Autotrophic bacteria facilitate nitrification, oxidizing ammonia to nitrite and, after that, nitrate. Because these bacteria are slow growing, nitrite tends to accumulate at significant concentrations in stagnant environments without water renewal (Hargreaves 2006). Given that our systems were static, with renewal occurring every seven days, it is possible that the conditions within the tubs tended toward nitrite accumulation, rather than complete denitrification. An analysis of the speciation of nitrogen (nitrite, nitrate, and ammonium) with the FTW tubs over the 6-week studies for each alkalinity level during 2016 and 2017 is shown in Figure 8. In 2016 and 2017, at Day 0 across all alkalinity treatments, the concentration of ammonium (2016 p = 0.42, 2017 p = 0.68) and nitrate (2016 p = 0.48, 2017 p = 0.62) present in solution were similar, so changes in speciation were not derived from initial differences. In both 2016 and 2017, the 200 mg.L−1 CaCO3 treatment had the lowest nitrite concentration (0.35 ± 0.02 mg.L−1 2016, p < 0.001 and 1.11± 0.03 mg.L−1 2017, p < 0.001), followed by 0 mg.L−1 CaCO3 (0.85 ± 0.02 mg.L−1 2016, p = 0.002 and 1.44± 0.02 mg.L−1 2017 p < 0.001). For 200 mg.L−1 CaCO3, Day 7 nitrate levels were also the lowest compared to the other alkalinity treatment levels (p < 0.01, Fig. 8). Given this finding, paired with earlier data in which an increased N load reduction occurred in 200 mg.L−1 CaCO3 for all plant species and both years (Table 2), it is possible that the nitrite within the system was fully transformed to nitrate and then taken up by the plants or removed by other processes within the FTW system (denitrification).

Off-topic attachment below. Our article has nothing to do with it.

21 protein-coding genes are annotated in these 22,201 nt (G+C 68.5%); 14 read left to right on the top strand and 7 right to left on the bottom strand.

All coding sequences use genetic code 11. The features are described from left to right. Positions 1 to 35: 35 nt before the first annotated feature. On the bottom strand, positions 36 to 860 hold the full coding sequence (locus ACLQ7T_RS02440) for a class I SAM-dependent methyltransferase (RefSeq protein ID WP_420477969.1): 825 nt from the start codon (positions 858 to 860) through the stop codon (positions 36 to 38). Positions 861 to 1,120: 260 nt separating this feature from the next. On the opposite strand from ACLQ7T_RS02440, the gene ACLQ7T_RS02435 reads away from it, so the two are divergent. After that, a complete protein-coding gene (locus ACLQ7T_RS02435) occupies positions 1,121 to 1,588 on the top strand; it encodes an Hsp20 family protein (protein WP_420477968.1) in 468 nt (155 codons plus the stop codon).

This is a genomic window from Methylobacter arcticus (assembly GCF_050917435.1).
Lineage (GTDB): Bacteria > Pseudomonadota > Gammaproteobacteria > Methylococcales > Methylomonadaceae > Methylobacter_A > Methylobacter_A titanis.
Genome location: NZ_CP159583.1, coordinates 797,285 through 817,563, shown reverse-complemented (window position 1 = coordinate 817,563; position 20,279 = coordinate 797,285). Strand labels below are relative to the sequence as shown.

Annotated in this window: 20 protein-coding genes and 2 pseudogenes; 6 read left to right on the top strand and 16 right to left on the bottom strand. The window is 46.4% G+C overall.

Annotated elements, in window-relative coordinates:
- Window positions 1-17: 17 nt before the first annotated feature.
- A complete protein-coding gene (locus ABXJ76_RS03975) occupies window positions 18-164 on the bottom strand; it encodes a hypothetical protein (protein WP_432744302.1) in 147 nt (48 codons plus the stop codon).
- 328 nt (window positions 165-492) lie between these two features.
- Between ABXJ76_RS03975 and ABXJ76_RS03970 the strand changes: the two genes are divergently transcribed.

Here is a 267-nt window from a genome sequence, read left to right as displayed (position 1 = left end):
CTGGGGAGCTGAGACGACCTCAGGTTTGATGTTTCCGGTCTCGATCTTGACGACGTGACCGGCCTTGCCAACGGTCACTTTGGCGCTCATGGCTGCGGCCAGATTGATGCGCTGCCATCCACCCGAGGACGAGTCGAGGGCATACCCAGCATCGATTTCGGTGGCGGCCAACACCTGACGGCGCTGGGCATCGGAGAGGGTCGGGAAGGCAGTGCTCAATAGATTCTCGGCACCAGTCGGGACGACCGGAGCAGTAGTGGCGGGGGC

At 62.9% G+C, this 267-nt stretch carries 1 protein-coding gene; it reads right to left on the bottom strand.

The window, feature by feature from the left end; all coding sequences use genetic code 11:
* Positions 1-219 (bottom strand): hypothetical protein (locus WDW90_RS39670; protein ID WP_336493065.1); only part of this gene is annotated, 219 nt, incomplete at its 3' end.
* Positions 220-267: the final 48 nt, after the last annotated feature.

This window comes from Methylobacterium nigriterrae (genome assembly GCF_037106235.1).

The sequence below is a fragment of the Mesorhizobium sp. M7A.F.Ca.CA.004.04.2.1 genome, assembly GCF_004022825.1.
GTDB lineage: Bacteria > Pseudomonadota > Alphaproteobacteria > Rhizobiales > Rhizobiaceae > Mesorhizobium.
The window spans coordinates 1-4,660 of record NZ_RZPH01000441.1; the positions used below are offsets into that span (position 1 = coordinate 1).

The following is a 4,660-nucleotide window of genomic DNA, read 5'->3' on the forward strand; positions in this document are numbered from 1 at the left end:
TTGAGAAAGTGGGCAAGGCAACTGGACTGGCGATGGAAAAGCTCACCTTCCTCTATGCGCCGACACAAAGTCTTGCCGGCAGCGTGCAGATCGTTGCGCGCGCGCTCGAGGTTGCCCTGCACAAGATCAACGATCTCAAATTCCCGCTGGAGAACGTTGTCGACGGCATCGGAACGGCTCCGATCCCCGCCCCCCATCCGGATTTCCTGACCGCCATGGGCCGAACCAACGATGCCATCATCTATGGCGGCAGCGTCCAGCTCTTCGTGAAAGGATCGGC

These results align with other research in stagnant microbial systems. According to Chen, et al. (2006), due to the possible stratification of alkalinity and pH in microbial communities, an alkalinity higher than 200 mg.L−1 CaCO3 was recommended for denitrification processes, especially when the water renewal rate is minimal or nonexistent. However, Ebeling, et al. (2006) indicated that in systems with limited water exchange, alkalinity must be between 100 and 150 mg.L−1 CaCO3 for denitrification. We did not find nitrite to nitrate transformation in 100 mg.L−1 CaCO3 treatments, which could be due to one of several other factors that can affect the nitrification process, including the level of DO within the water column, carbon/nitrogen ratios, and temperature (Eberling et al. 2006). Unfortunately, dissolved oxygen levels were not measured during this experiment but would have provided insight into the nitrification process.
Many factors become confounding as the alkalinity of water changes, these include salinity, nutrient availability, algal growth, and the microbial activity of the system. As a result, the complexities of variable alkalinity scenarios may have large, unpredictable effects upon plant-based treatment systems, such as FTWs. Plant selection may impact the success of nutrient remediation aided by FTW systems, but plant-based factors other than plant species are also important to consider, such as time of transplant, relative age of the plant material, and preexisting infestation or infection by pests or diseases. Both experimental system design and the described plant-based factors were responsible for the variable nutrient remediation of the three species trialed during the 2016 and 2017 studies.